“Vowels are the most illuminated letters in the alphabet. Vowels are the colors and souls of poetry and speech. (1976)”
“Leaves as vowels, whispers of words like a breath of net. Leaves are vowels, I sweep them up hoping to find the combinations I am looking for.” (Smith, 2015)
― Patti Smith
Vowels, eh? Clearly a fan, the great Patti Smith captures in two short sentence their importance for adding colour and emotion to the voice in a 1976 Penthouse (!) interview. Later, in her 2015 memoir M Train; she explains just how vital creative vowel combination choice by songwriters is to create the mood. Something, Keith Richards of the Rolling Stones elaborates on in his autobiography Life. The song writing method is called vowel movement …
“Many times you don’t know what the word is, but you know the word has got to contain this vowel, this sound. You can write something that’ll look really good on paper, but it doesn’t contain the right sound. You start to build the consonants around the vowels. There’s a place to go ooh and there’s a place to go daah. And if you get it wrong, it sounds like crap. It’s not necessarily that it rhymes with anything at the moment, and you’ve got to look for the rhyming word too, but you know there’s a particular vowel involved.”
– Keith Richards (Life, 2010)
In speech, we talk specifically about vowel sounds. Not just the ‘school’ vowels A-E-I-O-U’, but the sounds we make and hear when the shape of the vocal cavity changes and these vowel sounds are combined with each other. There are 25i.
So, what makes a vowel a vowel?
For most of us, we only really know what we have been told in school and haven’t seen the need to explore it further. The official classification of a vowel sound is
“ a sound which is emitted through a free opening of the mouth. It is not stopped or hindered by the organs of articulation” (Luck, 1975)
What that means to you and me is that vowels are free sounds. Nothing in the mouth stops the sound.
This freedom is what we use to weave in our emotion and expression. The room the vowel sound makes, allows the speaker to slow down or speed up; and use pitch and inflection. So many times I’ve heard directors ask presenters and actors to slow down or speed up on certain words.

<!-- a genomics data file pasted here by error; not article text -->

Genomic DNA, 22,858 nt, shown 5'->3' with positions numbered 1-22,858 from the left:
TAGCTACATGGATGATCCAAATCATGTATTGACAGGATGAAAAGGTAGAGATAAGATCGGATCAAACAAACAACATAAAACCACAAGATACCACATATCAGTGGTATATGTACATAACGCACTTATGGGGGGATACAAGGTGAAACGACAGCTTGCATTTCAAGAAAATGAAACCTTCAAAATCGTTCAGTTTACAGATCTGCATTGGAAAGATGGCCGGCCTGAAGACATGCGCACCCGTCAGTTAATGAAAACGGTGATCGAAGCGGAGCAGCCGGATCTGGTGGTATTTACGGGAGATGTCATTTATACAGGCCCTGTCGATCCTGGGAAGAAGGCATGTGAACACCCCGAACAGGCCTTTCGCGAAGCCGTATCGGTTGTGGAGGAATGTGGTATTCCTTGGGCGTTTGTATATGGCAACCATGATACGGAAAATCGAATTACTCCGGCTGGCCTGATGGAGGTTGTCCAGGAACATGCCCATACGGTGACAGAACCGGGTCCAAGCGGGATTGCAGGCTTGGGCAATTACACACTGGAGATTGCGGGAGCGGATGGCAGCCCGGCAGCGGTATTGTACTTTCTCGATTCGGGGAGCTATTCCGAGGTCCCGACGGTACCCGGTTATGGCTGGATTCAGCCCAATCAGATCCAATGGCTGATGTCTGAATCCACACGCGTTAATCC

How? How can you say a word slowly?
Use the vowels.
Take for example the word ‘tack’ – it’s impossible to say the consonants ‘t’ or ‘ck’ slowly , happily or with sadness. But by sustaining the ‘a’, we can slow the pace; pitching up on it can make the sound happier and conversely lowering the pitch on the vowel makes it sound darker and more sombre. If we say the line “Wild horses wouldn’t drag me away’ and firstly try clip the vowels as short as you can and keep the lips and jaw as small as you can – the meaning is lost and the effect is cold. Now use the freedom of the vowels to open and push the lips and jaw freely to express the depth of the emotion intended in this line. You can hear instantly the warmth and the emotion.
We need vowels to change the temperature and intention of our spoken words.
They express our humanity and our souls. When we smile, we can hear it as the lips widen and the vowel sounds different. Vowels in the same words can sound different based on the subtleties of how we feel each time we say the word. The emotion we’re feeling. Take the line ‘Where have you been” and try to firstly deliver the line as though you’ve just met a long lost dear friend. Then, deliver it as though it’s 3am you’ve been waiting for a wayward teenager to return home. Hear that? You’re using the vowels sounds to convey the two different emotions changing pace, pitch, power and inflection accordingly. Note specifically the pitch differences in the word ‘you’ when we feel warm towards the recipient (higher) and when we feel anger (lower).
And these tonal subtleties are the very reasons why no AI voice recognition system will ever truly sound authentic or pick up on sarcasm (a word of warning though…whisper that last line. Since reading my first draft aloud, Alexa’s been giving me the silent treatment…)
Maura Currie 2021
[i] 25 Vowel sounds: /i/ as in hid; /i:/ as in heed; /e/ as in head; /æ/ as in had; /ʌ/ as in hut; /ɒ/ as in hot; /a:/ as in hard; /ɔ:/ as in hoard; /u:/ as in hoot; /ʊ / as in hood; /ʒ:/as in heard; /ə/ as in china; /ei/as in eight; /ai/ as in ride; /ɔɪ/ as in toil; /əʊ/ as in coast; /ɑʊ/ as in how; /ɪə/as in pier; /ɛə/ as in pair; /ʊə/ as in poor; /aɪə/ as in higher; /ɔɪə/ as in employer; /əʊə/ as in lower; /əʊə/ as in our; /eɪə/ as in layer
#vowels #emotionaltone #speech #speakwithconfidence #speechanddramascotland